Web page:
Friday, September 30, 2011

One Last Hoorah for the Truchas Oeste, Part 1

 In the state of Wyoming cattle and sheep outnumber people five to one, and with just over half a million people it’s the least populated state in the nation.  For the fly fisherman, the prospect of miles upon miles of trout streams, with not very many anglers fishing them, can only mean good things.  
During the summer Wyoming seems to draws people in from everywhere - sightseers and tourists to it’s beautiful national parks, and campers and hikers to it’s many wilderness areas.  However, most fly fishermen seem to pass it by in favor of neighboring Colorado or Montana.  When a well traveled fly fisherman hears that I guide there, at times they’ll ask why I decided not to fish somewhere where the fishing was better or the trout were bigger.  Perhaps their ignorance is my own personal fishing salvation. 
I’d been visiting Wyoming since I was a child. It’s where half of my family is from, where my grandfather first taught me to fly fish and tie flies, and now I’m drawn back there to continue those things - but also to guide and to share that experience with others.  Every summer when I return it feels like I’m home - coming back to a place where the air is cleaner, the water clearer, and the fish more plentiful and willing to take a dry fly with no regard for their own well-being.  It’s the birthplace of my passion, where exposure to fly fishing started me on a trip that hasn’t ended, and I doubt ever will. 
There’s an allure there that few understand unless they’ve been there - the amenities and comforts of home aren’t easy to find, and the dangers of the wilderness are ever present.  However, the beautiful mountains, expansive hay fields, deep canyons, and winding meadow stretches of stream that are home to the trout of a lifetime wait for those who go anyway.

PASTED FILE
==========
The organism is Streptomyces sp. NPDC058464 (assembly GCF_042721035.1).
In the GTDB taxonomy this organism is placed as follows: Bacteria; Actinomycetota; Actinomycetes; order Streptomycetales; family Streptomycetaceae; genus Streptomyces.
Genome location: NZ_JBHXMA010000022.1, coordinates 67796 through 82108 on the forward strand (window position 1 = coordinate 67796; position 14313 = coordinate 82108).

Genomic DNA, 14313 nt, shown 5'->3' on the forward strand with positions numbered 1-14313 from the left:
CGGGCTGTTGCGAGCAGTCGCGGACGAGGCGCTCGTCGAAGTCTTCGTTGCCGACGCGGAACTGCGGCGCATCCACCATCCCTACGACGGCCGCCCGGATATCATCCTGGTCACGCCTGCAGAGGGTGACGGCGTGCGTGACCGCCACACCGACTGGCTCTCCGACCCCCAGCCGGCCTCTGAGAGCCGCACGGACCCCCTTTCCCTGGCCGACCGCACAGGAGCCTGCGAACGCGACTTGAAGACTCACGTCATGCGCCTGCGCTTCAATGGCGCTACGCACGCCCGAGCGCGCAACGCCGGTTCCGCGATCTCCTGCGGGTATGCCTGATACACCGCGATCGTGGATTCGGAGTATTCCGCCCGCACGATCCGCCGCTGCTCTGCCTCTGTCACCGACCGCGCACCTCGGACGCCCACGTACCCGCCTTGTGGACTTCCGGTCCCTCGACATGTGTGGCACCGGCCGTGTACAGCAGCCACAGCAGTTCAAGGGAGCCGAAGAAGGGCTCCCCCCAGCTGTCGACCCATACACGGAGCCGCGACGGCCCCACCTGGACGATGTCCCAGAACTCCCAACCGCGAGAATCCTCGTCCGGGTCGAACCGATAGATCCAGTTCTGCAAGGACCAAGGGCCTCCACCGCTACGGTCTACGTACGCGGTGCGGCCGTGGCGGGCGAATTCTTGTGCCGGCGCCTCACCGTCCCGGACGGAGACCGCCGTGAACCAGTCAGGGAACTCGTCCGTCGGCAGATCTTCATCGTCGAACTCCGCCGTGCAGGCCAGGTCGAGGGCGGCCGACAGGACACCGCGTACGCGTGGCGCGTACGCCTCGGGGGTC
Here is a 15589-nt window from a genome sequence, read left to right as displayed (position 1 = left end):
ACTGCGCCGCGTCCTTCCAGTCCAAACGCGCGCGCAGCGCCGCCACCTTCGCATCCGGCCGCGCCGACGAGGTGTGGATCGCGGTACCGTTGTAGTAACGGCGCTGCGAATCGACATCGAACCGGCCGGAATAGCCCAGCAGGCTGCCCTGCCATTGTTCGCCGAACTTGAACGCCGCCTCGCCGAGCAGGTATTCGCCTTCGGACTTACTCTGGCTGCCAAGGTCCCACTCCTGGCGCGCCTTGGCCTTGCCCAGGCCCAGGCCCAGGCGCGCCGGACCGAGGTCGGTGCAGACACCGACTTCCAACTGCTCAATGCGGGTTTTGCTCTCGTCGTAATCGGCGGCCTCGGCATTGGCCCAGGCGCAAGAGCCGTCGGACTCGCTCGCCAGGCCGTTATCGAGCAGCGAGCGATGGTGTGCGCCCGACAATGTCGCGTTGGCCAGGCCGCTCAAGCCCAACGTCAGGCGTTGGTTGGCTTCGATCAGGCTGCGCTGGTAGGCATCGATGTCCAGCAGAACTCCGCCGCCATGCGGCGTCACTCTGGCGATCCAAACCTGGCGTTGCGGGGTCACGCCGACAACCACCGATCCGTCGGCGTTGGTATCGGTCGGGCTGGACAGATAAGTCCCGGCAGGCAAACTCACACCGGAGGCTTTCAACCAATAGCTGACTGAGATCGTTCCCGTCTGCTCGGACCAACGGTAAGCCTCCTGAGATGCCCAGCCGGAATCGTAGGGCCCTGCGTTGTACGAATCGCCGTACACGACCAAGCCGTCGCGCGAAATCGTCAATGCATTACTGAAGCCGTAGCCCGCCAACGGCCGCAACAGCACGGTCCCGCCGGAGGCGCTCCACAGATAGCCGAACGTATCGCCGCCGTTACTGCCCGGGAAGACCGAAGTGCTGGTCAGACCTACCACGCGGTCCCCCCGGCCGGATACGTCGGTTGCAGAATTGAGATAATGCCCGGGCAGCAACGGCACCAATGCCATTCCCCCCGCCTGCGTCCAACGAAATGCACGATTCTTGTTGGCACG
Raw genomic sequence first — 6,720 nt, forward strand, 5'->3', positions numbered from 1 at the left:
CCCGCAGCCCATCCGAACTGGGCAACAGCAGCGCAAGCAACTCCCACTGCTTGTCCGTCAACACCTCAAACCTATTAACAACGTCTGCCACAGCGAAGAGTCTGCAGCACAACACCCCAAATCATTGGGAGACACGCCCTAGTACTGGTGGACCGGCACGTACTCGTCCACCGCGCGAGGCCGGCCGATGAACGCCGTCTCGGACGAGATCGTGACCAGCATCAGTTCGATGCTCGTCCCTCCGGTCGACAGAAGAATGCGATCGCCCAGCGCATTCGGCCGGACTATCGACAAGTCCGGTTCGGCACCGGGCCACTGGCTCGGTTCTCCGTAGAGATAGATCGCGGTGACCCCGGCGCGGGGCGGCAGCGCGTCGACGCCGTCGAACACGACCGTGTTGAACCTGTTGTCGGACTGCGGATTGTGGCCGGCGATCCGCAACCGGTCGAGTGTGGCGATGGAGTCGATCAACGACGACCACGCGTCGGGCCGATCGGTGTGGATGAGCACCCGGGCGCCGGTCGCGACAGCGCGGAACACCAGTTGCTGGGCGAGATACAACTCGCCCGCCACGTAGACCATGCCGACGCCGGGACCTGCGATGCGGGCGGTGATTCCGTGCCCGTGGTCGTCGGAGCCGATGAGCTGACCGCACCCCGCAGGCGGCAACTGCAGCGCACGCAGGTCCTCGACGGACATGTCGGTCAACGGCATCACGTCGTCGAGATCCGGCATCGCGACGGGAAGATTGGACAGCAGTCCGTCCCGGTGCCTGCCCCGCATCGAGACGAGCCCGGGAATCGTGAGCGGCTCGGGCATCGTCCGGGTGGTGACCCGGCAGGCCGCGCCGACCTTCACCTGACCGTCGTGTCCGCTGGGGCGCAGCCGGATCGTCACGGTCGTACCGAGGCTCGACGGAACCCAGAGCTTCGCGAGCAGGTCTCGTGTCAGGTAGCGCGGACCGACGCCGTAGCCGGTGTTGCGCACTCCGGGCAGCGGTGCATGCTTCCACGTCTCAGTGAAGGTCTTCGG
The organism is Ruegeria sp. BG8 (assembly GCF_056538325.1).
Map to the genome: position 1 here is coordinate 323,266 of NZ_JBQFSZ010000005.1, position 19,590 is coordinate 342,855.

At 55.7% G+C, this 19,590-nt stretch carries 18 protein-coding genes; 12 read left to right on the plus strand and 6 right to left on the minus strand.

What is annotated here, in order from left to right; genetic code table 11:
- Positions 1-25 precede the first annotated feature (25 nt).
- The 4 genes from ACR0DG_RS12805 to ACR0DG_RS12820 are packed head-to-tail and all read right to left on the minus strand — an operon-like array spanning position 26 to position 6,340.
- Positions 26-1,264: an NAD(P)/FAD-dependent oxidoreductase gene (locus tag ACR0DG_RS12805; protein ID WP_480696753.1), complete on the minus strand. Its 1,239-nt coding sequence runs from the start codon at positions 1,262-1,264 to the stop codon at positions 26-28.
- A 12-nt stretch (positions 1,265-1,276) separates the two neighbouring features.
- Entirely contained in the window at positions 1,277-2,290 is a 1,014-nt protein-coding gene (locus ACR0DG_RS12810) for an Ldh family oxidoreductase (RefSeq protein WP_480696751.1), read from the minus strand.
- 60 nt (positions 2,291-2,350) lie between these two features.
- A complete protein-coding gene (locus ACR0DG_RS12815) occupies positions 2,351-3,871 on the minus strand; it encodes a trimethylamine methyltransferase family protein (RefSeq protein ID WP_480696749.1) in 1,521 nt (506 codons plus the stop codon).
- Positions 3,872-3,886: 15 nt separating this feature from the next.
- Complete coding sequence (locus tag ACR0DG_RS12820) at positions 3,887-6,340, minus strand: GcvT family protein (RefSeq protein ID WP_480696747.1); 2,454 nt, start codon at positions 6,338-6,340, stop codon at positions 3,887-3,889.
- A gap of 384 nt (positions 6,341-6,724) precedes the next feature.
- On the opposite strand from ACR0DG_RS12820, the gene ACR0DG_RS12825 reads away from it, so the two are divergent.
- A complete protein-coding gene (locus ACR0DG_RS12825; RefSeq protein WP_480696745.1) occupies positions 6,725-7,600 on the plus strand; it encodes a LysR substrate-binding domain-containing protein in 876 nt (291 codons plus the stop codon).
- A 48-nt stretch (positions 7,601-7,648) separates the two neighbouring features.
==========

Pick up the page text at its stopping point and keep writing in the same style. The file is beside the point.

People ask me all the time how I could possibly go to such a desolate place, and put the rest of my life on hold every summer just to to chase a couple trout.  When I’m in  Wyoming, dropping my drift boat in to a world-famous tailwater, or walking down the banks of a stream that few have ever heard of, nearly shaking in anticipation for what the day’s fishing might bring, I can’t help but wonder how I could possibly be doing anything else.

Arriving in May, you run the risk of running into the end of winter - and if it's anything like last winter, where record snowfalls and snowpacks accumulated much later than usual, you're in for some snowy nights and cold, dreary days.  But after a couple weeks the white snow turns into low, grey, soupy clouds and the daytime temperatures begin to stay north of the 40 degree mark at night.  Summer is on it's way, but it isn't quite there yet.

Finally the sun starts to shine, the snow slowly retreats to the mountains, and the fishing guides are stir crazy and ready to fish no matter how high the rivers are.  For the past few years, enormous snowpacks and warm months of June have meant high water, and lots of it.  This year was certainly not the exception, as unthinkable amounts of snow delayed fishing in certain areas of the Rockies until late-August - dashing the dreams of angler and guide alike.  However, in our neck of the woods we're blessed with a diversity of rivers and streams to fish unlike anywhere else I know of.  One end of the mountains drains slightly lower elevations than the other, and the smaller streams down there, that have some of the most prolific stonefly hatches I've ever seen started to fish before just about anything else in the West.